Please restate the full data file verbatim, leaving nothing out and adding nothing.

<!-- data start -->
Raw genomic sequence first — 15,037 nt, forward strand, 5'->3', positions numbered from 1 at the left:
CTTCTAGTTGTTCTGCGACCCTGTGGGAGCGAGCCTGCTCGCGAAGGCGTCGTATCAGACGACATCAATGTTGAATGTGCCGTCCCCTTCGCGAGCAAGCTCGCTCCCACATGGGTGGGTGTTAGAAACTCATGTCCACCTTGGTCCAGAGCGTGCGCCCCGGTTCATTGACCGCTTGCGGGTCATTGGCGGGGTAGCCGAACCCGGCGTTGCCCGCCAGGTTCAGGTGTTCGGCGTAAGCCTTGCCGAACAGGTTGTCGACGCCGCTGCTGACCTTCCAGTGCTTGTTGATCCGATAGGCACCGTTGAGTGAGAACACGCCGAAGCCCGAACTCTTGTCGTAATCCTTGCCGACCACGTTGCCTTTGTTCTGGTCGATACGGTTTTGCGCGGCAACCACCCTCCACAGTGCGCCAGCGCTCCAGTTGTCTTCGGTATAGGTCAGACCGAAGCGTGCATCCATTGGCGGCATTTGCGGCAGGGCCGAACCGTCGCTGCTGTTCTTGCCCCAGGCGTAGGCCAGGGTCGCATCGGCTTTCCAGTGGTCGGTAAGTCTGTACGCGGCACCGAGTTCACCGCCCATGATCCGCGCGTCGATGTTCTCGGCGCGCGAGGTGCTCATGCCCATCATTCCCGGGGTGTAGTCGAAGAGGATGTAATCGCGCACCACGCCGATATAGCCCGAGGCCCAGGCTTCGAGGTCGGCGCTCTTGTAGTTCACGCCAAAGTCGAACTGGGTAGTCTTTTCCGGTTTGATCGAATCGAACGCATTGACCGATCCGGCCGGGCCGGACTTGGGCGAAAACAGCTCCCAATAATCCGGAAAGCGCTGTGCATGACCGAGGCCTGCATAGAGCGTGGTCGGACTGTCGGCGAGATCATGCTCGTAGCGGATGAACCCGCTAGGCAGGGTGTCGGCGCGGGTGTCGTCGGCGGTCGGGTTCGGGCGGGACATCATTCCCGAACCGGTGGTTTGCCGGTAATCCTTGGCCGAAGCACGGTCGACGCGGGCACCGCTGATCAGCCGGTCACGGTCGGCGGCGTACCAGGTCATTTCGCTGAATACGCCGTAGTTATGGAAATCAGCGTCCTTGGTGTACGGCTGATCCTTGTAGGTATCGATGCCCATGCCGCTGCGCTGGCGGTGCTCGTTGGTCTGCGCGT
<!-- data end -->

Raw genomic sequence first — 15,037 nt, forward strand, 5'->3', positions numbered from 1 at the left:
CTTCTAGTTGTTCTGCGACCCTGTGGGAGCGAGCCTGCTCGCGAAGGCGTCGTATCAGACGACATCAATGTTGAATGTGCCGTCCCCTTCGCGAGCAAGCTCGCTCCCACATGGGTGGGTGTTAGAAACTCATGTCCACCTTGGTCCAGAGCGTGCGCCCCGGTTCATTGACCGCTTGCGGGTCATTGGCGGGGTAGCCGAACCCGGCGTTGCCCGCCAGGTTCAGGTGTTCGGCGTAAGCCTTGCCGAACAGGTTGTCGACGCCGCTGCTGACCTTCCAGTGCTTGTTGATCCGATAGGCACCGTTGAGTGAGAACACGCCGAAGCCCGAACTCTTGTCGTAATCCTTGCCGACCACGTTGCCTTTGTTCTGGTCGATACGGTTTTGCGCGGCAACCACCCTCCACAGTGCGCCAGCGCTCCAGTTGTCTTCGGTATAGGTCAGACCGAAGCGTGCATCCATTGGCGGCATTTGCGGCAGGGCCGAACCGTCGCTGCTGTTCTTGCCCCAGGCGTAGGCCAGGGTCGCATCGGCTTTCCAGTGGTCGGTAAGTCTGTACGCGGCACCGAGTTCACCGCCCATGATCCGCGCGTCGATGTTCTCGGCGCGCGAGGTGCTCATGCCCATCATTCCCGGGGTGTAGTCGAAGAGGATGTAATCGCGCACCACGCCGATATAGCCCGAGGCCCAGGCTTCGAGGTCGGCGCTCTTGTAGTTCACGCCAAAGTCGAACTGGGTAGTCTTTTCCGGTTTGATCGAATCGAACGCATTGACCGATCCGGCCGGGCCGGACTTGGGCGAAAACAGCTCCCAATAATCCGGAAAGCGCTGTGCATGACCGAGGCCTGCATAGAGCGTGGTCGGACTGTCGGCGAGATCATGCTCGTAGCGGATGAACCCGCTAGGCAGGGTGTCGGCGCGGGTGTCGTCGGCGGTCGGGTTCGGGCGGGACATCATTCCCGAACCGGTGGTTTGCCGGTAATCCTTGGCCGAAGCACGGTCGACGCGGGCACCGCTGATCAGCCGGTCACGGTCGGCGGCGTACCAGGTCATTTCGCTGAATACGCCGTAGTTATGGAAATCAGCGTCCTTGGTGTACGGCTGATCCTTGTAGGTATCGATGCCCATGCCGCTGCGCTGGCGGTGCTCGTTGGTCTGCGCGT